If you’re like many digital marketers new to optimization, you’ve probably heard about Conversion Rate Optimization – or CRO – and know it’s important, but don’t really understand what it is, how it works, or why it’s important to you.
This article will set everything straight for you.
Sound complex? Let’s break that idea down a little.
Ok. First, let’s start with the idea that CRO is a system, or process, that uses data and modelling, or information.
Now stop there.
You may be wondering, where do we get this data?
Or, a heatmapping tool, like Crazy Egg.
You can gather and apply this data to learn about your users and their behaviors to figure out the best way to get them to “convert”.
Well, let’s think about the word convert.
It’s often used in a religious context, when you get a person to convert, or change from one religion to another.
In the religion of web optimization, conversions are similar.
Depending on your website, and what it’s set-up to achieve, a conversion can take many different forms.
If you’re trying to generate leads, or obtain prospective customer’s contact information, a conversion may be getting someone to input their email address in your newsletter sign-up form.
If you’re an eCommerce store, a conversion might be getting the shopper to make a purchase.
If you’re an inbound marketer, it could be getting the reader to click an article link that brings the user to your website.
Or, a conversion can be as simple as getting a user to click a button your website.
Typically, we think of conversions as major actions, like when a buyer makes a purchases.
But, that’s not always the case.
Often, the process of making the purchases happens only after the user has taken many smaller steps, or “micro conversions.”
For example, the user might land on your homepage or a click button that says “shop now.” That first click is indeed a conversion. The user is taking the action you want them to on your website.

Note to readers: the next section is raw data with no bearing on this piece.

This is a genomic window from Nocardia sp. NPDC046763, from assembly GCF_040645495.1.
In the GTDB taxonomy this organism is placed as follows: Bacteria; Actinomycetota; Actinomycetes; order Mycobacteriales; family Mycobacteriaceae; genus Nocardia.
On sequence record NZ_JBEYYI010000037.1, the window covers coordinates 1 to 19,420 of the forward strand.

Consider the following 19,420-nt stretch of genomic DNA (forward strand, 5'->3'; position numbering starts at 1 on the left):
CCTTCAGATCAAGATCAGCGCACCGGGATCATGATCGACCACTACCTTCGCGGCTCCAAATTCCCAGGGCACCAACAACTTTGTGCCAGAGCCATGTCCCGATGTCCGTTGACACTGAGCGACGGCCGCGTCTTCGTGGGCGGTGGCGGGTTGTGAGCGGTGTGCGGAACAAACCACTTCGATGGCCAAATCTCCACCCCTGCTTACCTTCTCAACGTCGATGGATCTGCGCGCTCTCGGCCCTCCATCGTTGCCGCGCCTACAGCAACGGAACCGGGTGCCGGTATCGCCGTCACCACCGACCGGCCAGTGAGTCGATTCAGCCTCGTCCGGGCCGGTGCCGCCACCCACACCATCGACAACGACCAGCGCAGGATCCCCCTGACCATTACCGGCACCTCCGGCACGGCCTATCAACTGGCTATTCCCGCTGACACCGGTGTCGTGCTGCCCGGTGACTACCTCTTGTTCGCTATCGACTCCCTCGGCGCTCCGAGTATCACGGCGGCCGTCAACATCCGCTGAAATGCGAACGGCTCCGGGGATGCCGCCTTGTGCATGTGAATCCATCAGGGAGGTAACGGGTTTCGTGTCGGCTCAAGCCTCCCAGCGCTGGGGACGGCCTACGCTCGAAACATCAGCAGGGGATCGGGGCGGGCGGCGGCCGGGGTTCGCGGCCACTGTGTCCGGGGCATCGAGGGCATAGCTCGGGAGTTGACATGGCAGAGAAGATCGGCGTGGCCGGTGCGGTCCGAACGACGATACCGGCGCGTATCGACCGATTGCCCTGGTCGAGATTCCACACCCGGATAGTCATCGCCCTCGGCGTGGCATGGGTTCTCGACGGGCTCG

But, if they just stopped there and left your website, you’d be pretty disappointed – and probably consider them an abandoning user. What you really want them to do is buy your product.
But, to buy your product, they first need to click on the “shop now” button, then click on the product they want to buy, then click on the “add to cart” button, then enter their payment info, then finally click to confirm their purchase.
Each of these steps were micro conversions that led to the bigger, ultimate, macro conversion of making the purchase.
A micro conversion might not always be so clear-cut, however.
A user might come to your website, watch a video about your product or service offering, leave your site, come back another time, watch another video, and then finally move on to make a purchase, or sign-up for your newsletter.
What’s important to realize, is that each one of these steps help prepare the user, bringing them closer to the ultimate desired outcome, or macro conversion.
So, to reiterate, “micro conversions” can be considered small steps your users take to achieve a desired goal on your website.
Where as a “macro conversion” is the ultimate desired action you want the user to perform on your website.
So far, you’ve learned that conversions occur when a user performs a desired action on your website.
You now understand that these actions often occur through smaller steps, or micro conversions, that lead up the bigger, ultimate macro conversion.
One way to measure whether users are achieving your macro conversion — or reaching your ultimate goal — is through a Key Performance Indicator, (KPI).
A KPI can be thought of as metric you can use to evaluate the success of your website goal.
You might have one specific KPI, or many.
Either way, KPIs enable you to assess and measure the performance of your website goals.
For most websites, their primary KPI is tied to revenue in some way.
For an eCommerce retailer, increased revenue equals more sales. So, the KPI is revenue.
For a lead gen marketer, the KPI – or metric you’re using to evaluate success – may be increased email sign-ups. The more sign-ups you get, the more warm leads there are that are likely to turn into customers, bringing you more revenue.